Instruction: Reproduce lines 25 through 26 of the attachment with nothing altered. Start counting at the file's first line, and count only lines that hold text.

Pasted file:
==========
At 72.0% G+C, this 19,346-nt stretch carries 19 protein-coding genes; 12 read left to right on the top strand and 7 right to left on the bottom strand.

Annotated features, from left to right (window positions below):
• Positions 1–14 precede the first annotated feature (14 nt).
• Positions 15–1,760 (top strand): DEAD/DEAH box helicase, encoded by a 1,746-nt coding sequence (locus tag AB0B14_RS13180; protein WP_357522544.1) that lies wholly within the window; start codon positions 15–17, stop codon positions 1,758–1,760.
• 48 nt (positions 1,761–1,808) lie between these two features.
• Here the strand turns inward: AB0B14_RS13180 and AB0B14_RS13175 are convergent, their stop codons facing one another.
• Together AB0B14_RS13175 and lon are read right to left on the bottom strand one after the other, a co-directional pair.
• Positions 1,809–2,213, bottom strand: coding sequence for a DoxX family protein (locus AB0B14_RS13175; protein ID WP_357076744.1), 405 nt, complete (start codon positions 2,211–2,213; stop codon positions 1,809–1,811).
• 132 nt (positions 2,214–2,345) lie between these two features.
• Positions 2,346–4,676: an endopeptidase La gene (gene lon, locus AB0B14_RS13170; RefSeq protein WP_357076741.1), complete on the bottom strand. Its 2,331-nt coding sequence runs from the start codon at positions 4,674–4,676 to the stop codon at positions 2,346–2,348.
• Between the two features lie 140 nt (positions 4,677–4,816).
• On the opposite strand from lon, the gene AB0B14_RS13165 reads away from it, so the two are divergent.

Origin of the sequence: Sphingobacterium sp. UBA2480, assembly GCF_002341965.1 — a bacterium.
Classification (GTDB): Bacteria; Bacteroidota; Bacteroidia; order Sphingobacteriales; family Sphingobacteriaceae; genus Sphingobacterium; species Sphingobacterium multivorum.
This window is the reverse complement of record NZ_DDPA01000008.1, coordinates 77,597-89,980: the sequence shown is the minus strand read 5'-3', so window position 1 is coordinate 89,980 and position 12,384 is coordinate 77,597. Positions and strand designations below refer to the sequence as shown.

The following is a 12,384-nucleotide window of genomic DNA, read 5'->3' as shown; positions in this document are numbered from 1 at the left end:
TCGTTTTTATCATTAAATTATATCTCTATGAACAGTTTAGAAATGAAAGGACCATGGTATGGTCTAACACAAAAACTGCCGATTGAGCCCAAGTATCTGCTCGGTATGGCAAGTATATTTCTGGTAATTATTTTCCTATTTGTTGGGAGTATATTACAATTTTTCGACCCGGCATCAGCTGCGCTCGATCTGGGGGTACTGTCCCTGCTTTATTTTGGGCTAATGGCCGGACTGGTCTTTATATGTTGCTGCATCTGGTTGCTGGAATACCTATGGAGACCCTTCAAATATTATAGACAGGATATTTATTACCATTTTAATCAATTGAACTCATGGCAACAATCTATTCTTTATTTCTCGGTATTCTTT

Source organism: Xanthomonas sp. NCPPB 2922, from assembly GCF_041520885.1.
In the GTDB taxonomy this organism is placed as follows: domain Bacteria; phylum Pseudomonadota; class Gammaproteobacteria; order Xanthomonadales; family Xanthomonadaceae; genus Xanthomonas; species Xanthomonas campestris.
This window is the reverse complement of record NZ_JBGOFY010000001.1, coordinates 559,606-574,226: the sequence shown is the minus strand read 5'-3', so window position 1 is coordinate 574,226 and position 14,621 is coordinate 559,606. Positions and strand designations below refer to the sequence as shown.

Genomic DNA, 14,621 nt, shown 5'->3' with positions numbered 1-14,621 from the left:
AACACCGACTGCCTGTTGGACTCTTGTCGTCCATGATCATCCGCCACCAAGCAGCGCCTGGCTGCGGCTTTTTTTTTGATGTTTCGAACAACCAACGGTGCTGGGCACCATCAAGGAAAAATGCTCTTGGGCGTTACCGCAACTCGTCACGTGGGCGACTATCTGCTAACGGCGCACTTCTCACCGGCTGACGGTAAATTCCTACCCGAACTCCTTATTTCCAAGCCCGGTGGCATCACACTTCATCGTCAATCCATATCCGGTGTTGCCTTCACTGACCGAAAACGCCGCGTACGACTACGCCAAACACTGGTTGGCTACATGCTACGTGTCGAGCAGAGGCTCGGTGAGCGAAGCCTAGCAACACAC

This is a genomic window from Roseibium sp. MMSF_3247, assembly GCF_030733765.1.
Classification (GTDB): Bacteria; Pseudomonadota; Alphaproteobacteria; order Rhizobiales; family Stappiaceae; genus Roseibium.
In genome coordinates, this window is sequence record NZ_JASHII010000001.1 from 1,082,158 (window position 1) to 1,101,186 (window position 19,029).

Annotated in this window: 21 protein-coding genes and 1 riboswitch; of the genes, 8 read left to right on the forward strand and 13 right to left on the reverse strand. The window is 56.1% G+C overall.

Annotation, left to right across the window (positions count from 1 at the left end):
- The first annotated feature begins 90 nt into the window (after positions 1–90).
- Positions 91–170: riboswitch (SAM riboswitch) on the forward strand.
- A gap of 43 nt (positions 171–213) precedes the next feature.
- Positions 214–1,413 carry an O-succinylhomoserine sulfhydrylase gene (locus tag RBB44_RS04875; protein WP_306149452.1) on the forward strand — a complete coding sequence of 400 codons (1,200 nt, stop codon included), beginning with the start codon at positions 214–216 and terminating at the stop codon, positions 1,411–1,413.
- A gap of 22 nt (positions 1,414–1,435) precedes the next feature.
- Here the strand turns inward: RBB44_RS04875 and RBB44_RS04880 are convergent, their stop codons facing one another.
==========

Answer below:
In genome coordinates, this window is sequence record NZ_JASHII010000001.1 from 1,082,158 (window position 1) to 1,101,186 (window position 19,029).

Annotated in this window: 21 protein-coding genes and 1 riboswitch; of the genes, 8 read left to right on the forward strand and 13 right to left on the reverse strand. The window is 56.1% G+C overall.